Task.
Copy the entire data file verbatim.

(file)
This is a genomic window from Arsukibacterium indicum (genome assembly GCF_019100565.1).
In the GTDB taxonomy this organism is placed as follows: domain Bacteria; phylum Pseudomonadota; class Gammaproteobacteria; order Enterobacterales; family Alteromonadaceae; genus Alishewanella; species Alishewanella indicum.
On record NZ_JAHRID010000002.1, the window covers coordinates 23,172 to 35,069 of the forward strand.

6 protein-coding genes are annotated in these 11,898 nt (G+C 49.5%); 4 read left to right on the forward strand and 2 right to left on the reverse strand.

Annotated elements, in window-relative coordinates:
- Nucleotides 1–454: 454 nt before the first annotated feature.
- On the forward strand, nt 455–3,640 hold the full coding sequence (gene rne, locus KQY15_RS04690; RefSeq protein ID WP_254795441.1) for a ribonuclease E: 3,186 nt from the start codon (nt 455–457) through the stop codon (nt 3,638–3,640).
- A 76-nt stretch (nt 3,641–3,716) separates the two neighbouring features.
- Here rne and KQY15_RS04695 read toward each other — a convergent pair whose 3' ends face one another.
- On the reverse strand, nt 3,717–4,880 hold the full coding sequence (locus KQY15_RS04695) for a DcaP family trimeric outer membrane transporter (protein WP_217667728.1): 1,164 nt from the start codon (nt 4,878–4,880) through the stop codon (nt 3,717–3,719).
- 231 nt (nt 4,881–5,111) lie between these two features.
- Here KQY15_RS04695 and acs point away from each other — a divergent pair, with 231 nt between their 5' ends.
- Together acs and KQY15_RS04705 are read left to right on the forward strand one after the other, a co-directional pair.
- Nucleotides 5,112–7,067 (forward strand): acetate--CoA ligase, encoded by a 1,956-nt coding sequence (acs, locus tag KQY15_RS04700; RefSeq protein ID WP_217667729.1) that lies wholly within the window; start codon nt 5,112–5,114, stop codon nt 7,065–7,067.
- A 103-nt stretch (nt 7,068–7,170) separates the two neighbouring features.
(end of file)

This is a genomic window from Arsukibacterium indicum (genome assembly GCF_019100565.1).
In the GTDB taxonomy this organism is placed as follows: domain Bacteria; phylum Pseudomonadota; class Gammaproteobacteria; order Enterobacterales; family Alteromonadaceae; genus Alishewanella; species Alishewanella indicum.
On record NZ_JAHRID010000002.1, the window covers coordinates 23,172 to 35,069 of the forward strand.

6 protein-coding genes are annotated in these 11,898 nt (G+C 49.5%); 4 read left to right on the forward strand and 2 right to left on the reverse strand.

Annotated elements, in window-relative coordinates:
- Nucleotides 1–454: 454 nt before the first annotated feature.
- On the forward strand, nt 455–3,640 hold the full coding sequence (gene rne, locus KQY15_RS04690; RefSeq protein ID WP_254795441.1) for a ribonuclease E: 3,186 nt from the start codon (nt 455–457) through the stop codon (nt 3,638–3,640).
- A 76-nt stretch (nt 3,641–3,716) separates the two neighbouring features.
- Here rne and KQY15_RS04695 read toward each other — a convergent pair whose 3' ends face one another.
- On the reverse strand, nt 3,717–4,880 hold the full coding sequence (locus KQY15_RS04695) for a DcaP family trimeric outer membrane transporter (protein WP_217667728.1): 1,164 nt from the start codon (nt 4,878–4,880) through the stop codon (nt 3,717–3,719).
- 231 nt (nt 4,881–5,111) lie between these two features.
- Here KQY15_RS04695 and acs point away from each other — a divergent pair, with 231 nt between their 5' ends.
- Together acs and KQY15_RS04705 are read left to right on the forward strand one after the other, a co-directional pair.
- Nucleotides 5,112–7,067 (forward strand): acetate--CoA ligase, encoded by a 1,956-nt coding sequence (acs, locus tag KQY15_RS04700; RefSeq protein ID WP_217667729.1) that lies wholly within the window; start codon nt 5,112–5,114, stop codon nt 7,065–7,067.
- A 103-nt stretch (nt 7,068–7,170) separates the two neighbouring features.